The pressure shower consists of the projection of water onto the body at a pressure of three or more atmospheres, using a mechanism with a spout with many holes. The impact of the water on the skin produces a massage effect. The water can be hot, warm or cold, with different results on the body, according to each. It can also be tap or thermal water, which results in an additional benefit for the patient, thanks to the absorption by the skin of the minerals it contains. The shower can thus join together therapeutic, mechanical, thermal and chemical effects.
This type of shower activates circulation of the blood and tones the muscles. It is suitable for muscular contractions, cellulite, rheumatism, circulation problems and osteoarthritis. It also acts on the nerves leading to a general state of sedation.
Another way of applying water under pressure is by using jets, which unlike showers, emerge from a single opening and can be aimed at a specific point on the body. One way of applying jets is called, contradictorily, the Scottish shower.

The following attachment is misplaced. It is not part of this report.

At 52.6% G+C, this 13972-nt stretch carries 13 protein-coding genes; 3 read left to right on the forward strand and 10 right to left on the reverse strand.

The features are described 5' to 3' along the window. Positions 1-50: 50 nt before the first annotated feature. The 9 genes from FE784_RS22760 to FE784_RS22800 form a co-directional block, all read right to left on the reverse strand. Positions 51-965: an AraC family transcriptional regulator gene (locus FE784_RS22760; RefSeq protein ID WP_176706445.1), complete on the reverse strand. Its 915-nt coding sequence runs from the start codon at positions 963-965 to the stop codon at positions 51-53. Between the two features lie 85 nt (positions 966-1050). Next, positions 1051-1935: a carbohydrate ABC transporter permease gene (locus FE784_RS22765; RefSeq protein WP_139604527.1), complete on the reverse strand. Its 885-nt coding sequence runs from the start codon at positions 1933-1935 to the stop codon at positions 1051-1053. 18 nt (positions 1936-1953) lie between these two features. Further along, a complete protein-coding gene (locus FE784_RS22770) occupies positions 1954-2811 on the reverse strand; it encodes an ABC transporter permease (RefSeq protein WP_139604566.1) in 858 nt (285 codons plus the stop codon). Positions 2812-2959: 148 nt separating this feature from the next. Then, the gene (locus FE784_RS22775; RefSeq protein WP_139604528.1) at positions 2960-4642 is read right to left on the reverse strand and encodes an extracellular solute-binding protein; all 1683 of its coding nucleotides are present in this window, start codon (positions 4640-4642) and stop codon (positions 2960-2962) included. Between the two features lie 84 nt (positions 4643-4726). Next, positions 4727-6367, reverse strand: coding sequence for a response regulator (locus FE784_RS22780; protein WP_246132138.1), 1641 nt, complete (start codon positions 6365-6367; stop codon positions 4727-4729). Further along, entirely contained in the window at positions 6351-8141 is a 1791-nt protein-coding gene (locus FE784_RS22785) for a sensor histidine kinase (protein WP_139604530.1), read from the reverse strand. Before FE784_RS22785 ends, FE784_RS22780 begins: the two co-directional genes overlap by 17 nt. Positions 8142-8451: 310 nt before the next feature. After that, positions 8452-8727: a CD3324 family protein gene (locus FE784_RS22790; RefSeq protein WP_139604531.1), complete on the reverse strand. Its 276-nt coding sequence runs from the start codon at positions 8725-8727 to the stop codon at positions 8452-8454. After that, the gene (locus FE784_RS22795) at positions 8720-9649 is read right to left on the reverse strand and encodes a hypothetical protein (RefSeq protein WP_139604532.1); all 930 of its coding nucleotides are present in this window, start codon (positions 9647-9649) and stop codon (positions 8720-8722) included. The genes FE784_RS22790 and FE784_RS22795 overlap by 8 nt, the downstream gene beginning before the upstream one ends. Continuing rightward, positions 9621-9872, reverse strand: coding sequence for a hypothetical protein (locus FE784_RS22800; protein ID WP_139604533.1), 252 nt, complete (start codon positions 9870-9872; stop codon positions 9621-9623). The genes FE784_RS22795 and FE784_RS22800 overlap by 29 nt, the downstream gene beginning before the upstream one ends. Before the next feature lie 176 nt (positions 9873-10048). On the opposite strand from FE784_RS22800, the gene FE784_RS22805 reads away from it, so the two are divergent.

In this technique, the water is projected horizontally, from a distance of some three metres, using one or two hoses. It begins with the application of water at 38-40 degrees for one to three minutes and is followed by cold water, between 20 or 25 degrees, for fifteen to sixty seconds. This cycle is repeated several times, without exceeding quarter of an hour or twenty minutes in total. The last application must be cold water and the proportion should always be three to one between the hot and the cold. At the end of the treatment, the patient must dry off, wrap up warm and rest for a period of half an hour to an hour.
All these guideline can also be applied to the normal pressure shower. The alternation of temperatures causes vasodilation followed by vasoconstriction, which provides beneficial vascular gymnastics that tone the skin.